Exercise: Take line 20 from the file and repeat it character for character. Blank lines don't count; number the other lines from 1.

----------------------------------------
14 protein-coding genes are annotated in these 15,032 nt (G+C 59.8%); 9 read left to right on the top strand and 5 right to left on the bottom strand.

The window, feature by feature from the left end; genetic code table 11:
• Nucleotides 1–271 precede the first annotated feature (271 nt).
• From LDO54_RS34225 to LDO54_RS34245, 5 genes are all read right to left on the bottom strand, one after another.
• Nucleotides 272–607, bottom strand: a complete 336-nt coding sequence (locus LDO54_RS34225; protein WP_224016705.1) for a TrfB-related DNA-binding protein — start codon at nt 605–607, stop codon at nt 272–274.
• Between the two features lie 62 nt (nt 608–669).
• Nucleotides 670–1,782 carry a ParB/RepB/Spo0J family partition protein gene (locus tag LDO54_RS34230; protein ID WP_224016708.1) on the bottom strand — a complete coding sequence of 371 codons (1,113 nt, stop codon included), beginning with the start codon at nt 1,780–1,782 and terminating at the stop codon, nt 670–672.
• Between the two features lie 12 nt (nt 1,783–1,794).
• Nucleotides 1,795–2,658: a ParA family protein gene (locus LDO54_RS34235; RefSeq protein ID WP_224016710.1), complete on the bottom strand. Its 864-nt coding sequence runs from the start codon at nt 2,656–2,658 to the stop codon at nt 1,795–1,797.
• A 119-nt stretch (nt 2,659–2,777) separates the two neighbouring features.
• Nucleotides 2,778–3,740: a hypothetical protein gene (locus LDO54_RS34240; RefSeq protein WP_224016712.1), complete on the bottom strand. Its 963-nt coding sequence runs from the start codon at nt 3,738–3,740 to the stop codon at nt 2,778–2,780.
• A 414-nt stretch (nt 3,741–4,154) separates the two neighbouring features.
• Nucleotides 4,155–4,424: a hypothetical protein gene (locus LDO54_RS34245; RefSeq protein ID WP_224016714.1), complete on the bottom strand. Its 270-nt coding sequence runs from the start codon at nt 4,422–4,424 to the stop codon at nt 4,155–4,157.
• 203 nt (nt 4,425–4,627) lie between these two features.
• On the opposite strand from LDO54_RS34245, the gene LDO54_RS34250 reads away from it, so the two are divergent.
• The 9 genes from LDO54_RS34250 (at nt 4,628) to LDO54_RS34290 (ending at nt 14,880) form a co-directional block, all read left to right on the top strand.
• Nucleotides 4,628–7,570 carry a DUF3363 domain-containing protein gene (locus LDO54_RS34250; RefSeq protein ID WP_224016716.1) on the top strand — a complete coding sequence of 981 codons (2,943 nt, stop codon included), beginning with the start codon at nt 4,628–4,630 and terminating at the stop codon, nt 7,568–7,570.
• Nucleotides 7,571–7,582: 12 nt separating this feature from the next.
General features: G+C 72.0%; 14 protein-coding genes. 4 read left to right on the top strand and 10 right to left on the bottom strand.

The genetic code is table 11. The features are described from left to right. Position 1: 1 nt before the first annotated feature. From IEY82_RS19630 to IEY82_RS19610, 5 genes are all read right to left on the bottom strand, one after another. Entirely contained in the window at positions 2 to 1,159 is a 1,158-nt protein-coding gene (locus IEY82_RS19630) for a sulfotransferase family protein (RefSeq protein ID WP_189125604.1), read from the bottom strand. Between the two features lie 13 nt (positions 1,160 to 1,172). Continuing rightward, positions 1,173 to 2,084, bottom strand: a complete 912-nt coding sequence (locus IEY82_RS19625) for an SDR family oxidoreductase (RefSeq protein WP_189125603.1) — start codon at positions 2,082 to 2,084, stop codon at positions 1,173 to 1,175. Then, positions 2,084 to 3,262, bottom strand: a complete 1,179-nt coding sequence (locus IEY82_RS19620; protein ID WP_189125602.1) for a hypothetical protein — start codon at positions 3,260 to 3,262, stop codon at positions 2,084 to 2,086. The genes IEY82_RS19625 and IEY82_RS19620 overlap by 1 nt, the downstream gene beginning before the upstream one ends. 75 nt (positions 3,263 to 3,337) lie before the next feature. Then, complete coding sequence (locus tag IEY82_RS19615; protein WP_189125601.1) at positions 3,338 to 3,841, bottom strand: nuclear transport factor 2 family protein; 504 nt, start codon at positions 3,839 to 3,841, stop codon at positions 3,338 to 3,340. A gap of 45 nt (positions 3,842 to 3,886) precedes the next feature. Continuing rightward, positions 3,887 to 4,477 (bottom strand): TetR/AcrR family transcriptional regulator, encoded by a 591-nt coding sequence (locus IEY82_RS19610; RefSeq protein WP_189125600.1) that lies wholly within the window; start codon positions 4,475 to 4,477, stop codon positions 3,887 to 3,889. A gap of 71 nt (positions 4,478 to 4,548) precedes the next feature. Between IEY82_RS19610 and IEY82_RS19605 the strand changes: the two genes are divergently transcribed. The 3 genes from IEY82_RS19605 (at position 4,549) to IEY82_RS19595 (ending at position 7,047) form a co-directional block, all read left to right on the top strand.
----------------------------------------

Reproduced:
The genetic code is table 11. The features are described from left to right. Position 1: 1 nt before the first annotated feature. From IEY82_RS19630 to IEY82_RS19610, 5 genes are all read right to left on the bottom strand, one after another. Entirely contained in the window at positions 2 to 1,159 is a 1,158-nt protein-coding gene (locus IEY82_RS19630) for a sulfotransferase family protein (RefSeq protein ID WP_189125604.1), read from the bottom strand. Between the two features lie 13 nt (positions 1,160 to 1,172). Continuing rightward, positions 1,173 to 2,084, bottom strand: a complete 912-nt coding sequence (locus IEY82_RS19625) for an SDR family oxidoreductase (RefSeq protein WP_189125603.1) — start codon at positions 2,082 to 2,084, stop codon at positions 1,173 to 1,175. Then, positions 2,084 to 3,262, bottom strand: a complete 1,179-nt coding sequence (locus IEY82_RS19620; protein ID WP_189125602.1) for a hypothetical protein — start codon at positions 3,260 to 3,262, stop codon at positions 2,084 to 2,086. The genes IEY82_RS19625 and IEY82_RS19620 overlap by 1 nt, the downstream gene beginning before the upstream one ends. 75 nt (positions 3,263 to 3,337) lie before the next feature. Then, complete coding sequence (locus tag IEY82_RS19615; protein WP_189125601.1) at positions 3,338 to 3,841, bottom strand: nuclear transport factor 2 family protein; 504 nt, start codon at positions 3,839 to 3,841, stop codon at positions 3,338 to 3,340. A gap of 45 nt (positions 3,842 to 3,886) precedes the next feature. Continuing rightward, positions 3,887 to 4,477 (bottom strand): TetR/AcrR family transcriptional regulator, encoded by a 591-nt coding sequence (locus IEY82_RS19610; RefSeq protein WP_189125600.1) that lies wholly within the window; start codon positions 4,475 to 4,477, stop codon positions 3,887 to 3,889. A gap of 71 nt (positions 4,478 to 4,548) precedes the next feature. Between IEY82_RS19610 and IEY82_RS19605 the strand changes: the two genes are divergently transcribed. The 3 genes from IEY82_RS19605 (at position 4,549) to IEY82_RS19595 (ending at position 7,047) form a co-directional block, all read left to right on the top strand.